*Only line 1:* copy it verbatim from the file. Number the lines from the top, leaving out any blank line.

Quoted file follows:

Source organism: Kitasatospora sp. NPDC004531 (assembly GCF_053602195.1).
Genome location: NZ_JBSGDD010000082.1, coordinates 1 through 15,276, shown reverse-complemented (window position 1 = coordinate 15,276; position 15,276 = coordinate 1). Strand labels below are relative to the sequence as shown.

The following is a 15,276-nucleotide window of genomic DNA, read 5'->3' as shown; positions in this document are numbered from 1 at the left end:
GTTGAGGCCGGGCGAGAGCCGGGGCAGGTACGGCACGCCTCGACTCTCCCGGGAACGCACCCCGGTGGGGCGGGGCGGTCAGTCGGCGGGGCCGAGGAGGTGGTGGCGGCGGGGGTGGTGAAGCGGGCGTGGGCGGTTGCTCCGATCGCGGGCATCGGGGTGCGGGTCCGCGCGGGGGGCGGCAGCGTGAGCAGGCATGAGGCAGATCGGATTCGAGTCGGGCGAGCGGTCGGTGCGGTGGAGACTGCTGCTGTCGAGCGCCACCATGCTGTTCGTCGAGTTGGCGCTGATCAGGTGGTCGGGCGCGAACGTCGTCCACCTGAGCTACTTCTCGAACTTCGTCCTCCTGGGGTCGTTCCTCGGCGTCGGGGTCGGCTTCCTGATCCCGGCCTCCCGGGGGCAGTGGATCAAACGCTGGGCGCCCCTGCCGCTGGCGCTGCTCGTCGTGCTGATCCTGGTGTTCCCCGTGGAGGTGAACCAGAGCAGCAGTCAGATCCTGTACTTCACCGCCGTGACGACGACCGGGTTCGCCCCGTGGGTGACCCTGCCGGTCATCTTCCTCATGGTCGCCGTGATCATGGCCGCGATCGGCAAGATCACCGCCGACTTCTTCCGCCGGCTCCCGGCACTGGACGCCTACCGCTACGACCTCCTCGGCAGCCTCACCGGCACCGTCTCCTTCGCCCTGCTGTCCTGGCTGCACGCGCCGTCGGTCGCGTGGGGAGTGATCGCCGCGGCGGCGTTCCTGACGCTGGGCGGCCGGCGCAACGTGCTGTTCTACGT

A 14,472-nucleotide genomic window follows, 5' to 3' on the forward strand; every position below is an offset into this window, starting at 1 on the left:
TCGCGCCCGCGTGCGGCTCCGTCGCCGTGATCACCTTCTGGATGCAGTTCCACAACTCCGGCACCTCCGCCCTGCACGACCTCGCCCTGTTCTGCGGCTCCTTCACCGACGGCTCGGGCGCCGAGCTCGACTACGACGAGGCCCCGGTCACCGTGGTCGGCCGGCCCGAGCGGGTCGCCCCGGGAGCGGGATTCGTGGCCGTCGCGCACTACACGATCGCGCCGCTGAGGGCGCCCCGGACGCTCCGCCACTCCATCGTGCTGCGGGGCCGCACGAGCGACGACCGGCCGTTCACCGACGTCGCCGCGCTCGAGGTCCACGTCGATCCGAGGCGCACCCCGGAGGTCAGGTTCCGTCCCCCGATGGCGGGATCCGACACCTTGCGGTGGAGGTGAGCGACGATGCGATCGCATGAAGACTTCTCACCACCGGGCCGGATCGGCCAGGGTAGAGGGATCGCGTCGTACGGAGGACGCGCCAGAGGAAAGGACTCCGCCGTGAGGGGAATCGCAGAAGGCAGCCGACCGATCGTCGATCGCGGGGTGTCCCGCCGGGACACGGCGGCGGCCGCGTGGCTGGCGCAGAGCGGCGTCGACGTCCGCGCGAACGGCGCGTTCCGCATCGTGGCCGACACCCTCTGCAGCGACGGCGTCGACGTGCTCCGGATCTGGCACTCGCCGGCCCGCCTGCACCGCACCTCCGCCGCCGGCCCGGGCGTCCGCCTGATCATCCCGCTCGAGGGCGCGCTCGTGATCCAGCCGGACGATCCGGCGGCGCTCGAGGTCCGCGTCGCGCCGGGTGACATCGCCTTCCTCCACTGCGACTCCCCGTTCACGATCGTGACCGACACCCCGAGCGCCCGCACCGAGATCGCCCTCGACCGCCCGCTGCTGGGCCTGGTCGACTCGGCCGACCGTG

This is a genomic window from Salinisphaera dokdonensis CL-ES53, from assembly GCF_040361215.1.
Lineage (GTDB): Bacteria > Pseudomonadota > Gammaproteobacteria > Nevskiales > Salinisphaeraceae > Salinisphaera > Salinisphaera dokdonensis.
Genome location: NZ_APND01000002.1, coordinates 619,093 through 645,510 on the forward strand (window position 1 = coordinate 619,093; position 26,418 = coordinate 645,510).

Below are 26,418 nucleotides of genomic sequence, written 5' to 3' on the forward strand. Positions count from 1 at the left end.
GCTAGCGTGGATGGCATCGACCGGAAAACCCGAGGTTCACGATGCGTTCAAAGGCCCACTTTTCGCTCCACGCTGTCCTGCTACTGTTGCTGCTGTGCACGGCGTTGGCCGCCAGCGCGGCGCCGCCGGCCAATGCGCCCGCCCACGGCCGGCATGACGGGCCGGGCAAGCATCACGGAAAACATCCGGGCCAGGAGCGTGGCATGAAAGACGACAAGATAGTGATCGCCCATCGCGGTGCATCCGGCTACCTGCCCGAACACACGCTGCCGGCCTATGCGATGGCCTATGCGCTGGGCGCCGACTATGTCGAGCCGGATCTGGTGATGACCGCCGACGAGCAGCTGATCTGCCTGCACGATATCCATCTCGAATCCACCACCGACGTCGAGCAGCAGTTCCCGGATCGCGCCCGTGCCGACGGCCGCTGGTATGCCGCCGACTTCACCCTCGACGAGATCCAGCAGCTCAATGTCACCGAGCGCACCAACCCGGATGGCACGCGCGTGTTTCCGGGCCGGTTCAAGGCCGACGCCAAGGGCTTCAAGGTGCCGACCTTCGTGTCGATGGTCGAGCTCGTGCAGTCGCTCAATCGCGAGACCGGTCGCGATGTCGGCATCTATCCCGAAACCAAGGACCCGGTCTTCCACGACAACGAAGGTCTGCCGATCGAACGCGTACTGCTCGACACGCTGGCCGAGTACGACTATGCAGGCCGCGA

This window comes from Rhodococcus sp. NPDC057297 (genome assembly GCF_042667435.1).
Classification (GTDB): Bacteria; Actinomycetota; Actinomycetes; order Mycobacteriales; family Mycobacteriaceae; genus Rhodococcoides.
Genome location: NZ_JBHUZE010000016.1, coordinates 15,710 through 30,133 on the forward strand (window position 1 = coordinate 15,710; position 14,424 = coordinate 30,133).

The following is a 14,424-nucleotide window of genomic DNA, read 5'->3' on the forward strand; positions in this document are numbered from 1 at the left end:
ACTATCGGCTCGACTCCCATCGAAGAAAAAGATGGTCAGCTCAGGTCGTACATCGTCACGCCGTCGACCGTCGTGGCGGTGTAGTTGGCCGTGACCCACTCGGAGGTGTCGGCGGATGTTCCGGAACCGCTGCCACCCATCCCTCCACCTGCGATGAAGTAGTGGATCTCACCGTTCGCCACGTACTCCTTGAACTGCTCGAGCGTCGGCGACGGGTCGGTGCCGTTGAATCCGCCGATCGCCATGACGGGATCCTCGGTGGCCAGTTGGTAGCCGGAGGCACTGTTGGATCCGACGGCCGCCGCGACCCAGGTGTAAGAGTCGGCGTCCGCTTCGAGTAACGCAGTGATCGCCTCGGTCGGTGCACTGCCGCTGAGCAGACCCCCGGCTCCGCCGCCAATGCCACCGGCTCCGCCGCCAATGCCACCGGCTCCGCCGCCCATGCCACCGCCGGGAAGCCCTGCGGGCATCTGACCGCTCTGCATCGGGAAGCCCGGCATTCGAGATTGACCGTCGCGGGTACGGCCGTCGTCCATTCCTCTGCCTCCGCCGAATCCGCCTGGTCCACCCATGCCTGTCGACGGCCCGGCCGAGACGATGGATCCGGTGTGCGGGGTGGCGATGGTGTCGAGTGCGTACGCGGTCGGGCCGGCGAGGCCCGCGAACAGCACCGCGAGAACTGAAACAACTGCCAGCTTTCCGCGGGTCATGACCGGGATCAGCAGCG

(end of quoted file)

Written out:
Source organism: Kitasatospora sp. NPDC004531 (assembly GCF_053602195.1).